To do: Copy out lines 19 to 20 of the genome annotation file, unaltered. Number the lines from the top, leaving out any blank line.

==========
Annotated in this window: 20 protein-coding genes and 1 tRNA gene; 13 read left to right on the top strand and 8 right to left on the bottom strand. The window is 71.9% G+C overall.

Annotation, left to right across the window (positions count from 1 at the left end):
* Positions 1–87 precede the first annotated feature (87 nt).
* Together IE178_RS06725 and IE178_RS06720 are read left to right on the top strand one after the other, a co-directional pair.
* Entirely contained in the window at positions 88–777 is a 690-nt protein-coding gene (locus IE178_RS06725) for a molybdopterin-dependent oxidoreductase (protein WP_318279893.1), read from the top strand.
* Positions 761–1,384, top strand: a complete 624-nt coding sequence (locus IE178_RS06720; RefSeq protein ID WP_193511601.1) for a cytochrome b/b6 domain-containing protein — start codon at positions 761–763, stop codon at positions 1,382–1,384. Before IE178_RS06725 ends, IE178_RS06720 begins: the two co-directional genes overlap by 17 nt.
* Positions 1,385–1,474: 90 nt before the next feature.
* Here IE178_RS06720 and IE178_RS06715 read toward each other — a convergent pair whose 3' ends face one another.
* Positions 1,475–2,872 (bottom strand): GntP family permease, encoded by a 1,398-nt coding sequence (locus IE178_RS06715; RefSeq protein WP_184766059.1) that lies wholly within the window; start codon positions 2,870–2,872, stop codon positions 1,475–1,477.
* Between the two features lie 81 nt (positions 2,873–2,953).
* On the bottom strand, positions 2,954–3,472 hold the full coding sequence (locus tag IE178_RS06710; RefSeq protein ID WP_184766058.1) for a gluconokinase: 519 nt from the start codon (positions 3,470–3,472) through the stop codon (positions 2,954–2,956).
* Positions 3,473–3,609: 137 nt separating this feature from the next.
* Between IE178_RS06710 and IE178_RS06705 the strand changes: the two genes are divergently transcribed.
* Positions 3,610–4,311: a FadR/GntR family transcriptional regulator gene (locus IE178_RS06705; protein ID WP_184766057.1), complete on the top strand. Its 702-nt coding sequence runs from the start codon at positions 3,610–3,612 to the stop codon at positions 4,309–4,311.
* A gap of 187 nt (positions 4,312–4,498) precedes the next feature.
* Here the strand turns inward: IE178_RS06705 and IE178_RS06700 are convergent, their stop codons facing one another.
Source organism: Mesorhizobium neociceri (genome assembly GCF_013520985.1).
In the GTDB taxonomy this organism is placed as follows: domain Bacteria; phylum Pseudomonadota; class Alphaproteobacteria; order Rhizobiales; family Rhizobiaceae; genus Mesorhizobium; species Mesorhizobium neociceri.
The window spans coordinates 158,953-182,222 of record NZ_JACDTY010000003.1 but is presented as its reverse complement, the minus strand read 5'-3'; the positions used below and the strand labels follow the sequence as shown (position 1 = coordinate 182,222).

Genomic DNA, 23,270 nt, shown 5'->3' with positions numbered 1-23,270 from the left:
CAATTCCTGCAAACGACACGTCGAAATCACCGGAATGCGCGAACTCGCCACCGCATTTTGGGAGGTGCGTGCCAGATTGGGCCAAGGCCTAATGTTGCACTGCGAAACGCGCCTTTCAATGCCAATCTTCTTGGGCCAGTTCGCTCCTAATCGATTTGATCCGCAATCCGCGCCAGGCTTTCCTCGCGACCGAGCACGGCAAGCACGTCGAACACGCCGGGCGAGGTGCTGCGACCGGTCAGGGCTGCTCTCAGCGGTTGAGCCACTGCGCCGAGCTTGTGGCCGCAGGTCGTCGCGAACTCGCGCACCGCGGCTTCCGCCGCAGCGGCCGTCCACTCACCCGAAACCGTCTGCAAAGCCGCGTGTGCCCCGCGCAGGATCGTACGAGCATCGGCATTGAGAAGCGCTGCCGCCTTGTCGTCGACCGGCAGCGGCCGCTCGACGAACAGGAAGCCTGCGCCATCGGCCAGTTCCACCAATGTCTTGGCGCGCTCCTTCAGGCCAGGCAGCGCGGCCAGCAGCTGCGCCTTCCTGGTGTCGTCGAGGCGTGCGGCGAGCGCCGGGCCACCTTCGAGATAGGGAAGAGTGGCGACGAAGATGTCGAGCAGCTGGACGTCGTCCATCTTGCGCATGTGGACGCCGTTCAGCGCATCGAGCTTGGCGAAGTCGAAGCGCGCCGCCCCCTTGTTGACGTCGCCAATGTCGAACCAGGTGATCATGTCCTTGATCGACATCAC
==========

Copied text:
The window spans coordinates 158,953-182,222 of record NZ_JACDTY010000003.1 but is presented as its reverse complement, the minus strand read 5'-3'; the positions used below and the strand labels follow the sequence as shown (position 1 = coordinate 182,222).

Genomic DNA, 23,270 nt, shown 5'->3' with positions numbered 1-23,270 from the left: